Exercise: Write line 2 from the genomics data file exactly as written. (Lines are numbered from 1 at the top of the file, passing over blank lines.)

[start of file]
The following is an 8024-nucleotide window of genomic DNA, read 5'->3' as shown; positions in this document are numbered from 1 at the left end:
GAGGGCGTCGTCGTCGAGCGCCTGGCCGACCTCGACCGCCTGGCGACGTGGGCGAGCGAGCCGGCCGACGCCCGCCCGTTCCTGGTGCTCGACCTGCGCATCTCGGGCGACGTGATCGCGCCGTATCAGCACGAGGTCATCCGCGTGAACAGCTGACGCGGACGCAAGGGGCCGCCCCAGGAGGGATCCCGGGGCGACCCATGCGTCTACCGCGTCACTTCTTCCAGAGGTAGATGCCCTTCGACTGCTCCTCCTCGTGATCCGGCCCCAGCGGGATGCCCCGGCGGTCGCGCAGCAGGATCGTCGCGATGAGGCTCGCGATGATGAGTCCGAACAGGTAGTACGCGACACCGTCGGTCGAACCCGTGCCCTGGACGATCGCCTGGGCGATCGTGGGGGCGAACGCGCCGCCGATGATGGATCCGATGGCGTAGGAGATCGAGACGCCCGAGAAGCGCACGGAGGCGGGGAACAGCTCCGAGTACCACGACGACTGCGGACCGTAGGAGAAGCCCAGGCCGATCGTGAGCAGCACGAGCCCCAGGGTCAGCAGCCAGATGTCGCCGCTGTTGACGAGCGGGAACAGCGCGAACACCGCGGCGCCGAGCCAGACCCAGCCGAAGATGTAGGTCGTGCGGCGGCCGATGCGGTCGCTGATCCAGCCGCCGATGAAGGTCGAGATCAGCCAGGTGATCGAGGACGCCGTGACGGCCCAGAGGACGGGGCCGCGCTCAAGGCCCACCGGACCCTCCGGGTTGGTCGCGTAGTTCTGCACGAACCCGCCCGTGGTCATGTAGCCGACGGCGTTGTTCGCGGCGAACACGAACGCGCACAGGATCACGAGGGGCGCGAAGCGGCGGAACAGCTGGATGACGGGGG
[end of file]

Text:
GAGGGCGTCGTCGTCGAGCGCCTGGCCGACCTCGACCGCCTGGCGACGTGGGCGAGCGAGCCGGCCGACGCCCGCCCGTTCCTGGTGCTCGACCTGCGCATCTCGGGCGACGTGATCGCGCCGTATCAGCACGAGGTCATCCGCGTGAACAGCTGACGCGGACGCAAGGGGCCGCCCCAGGAGGGATCCCGGGGCGACCCATGCGTCTACCGCGTCACTTCTTCCAGAGGTAGATGCCCTTCGACTGCTCCTCCTCGTGATCCGGCCCCAGCGGGATGCCCCGGCGGTCGCGCAGCAGGATCGTCGCGATGAGGCTCGCGATGATGAGTCCGAACAGGTAGTACGCGACACCGTCGGTCGAACCCGTGCCCTGGACGATCGCCTGGGCGATCGTGGGGGCGAACGCGCCGCCGATGATGGATCCGATGGCGTAGGAGATCGAGACGCCCGAGAAGCGCACGGAGGCGGGGAACAGCTCCGAGTACCACGACGACTGCGGACCGTAGGAGAAGCCCAGGCCGATCGTGAGCAGCACGAGCCCCAGGGTCAGCAGCCAGATGTCGCCGCTGTTGACGAGCGGGAACAGCGCGAACACCGCGGCGCCGAGCCAGACCCAGCCGAAGATGTAGGTCGTGCGGCGGCCGATGCGGTCGCTGATCCAGCCGCCGATGAAGGTCGAGATCAGCCAGGTGATCGAGGACGCCGTGACGGCCCAGAGGACGGGGCCGCGCTCAAGGCCCACCGGACCCTCCGGGTTGGTCGCGTAGTTCTGCACGAACCCGCCCGTGGTCATGTAGCCGACGGCGTTGTTCGCGGCGAACACGAACGCGCACAGGATCACGAGGGGCGCGAAGCGGCGGAACAGCTGGATGACGGGGG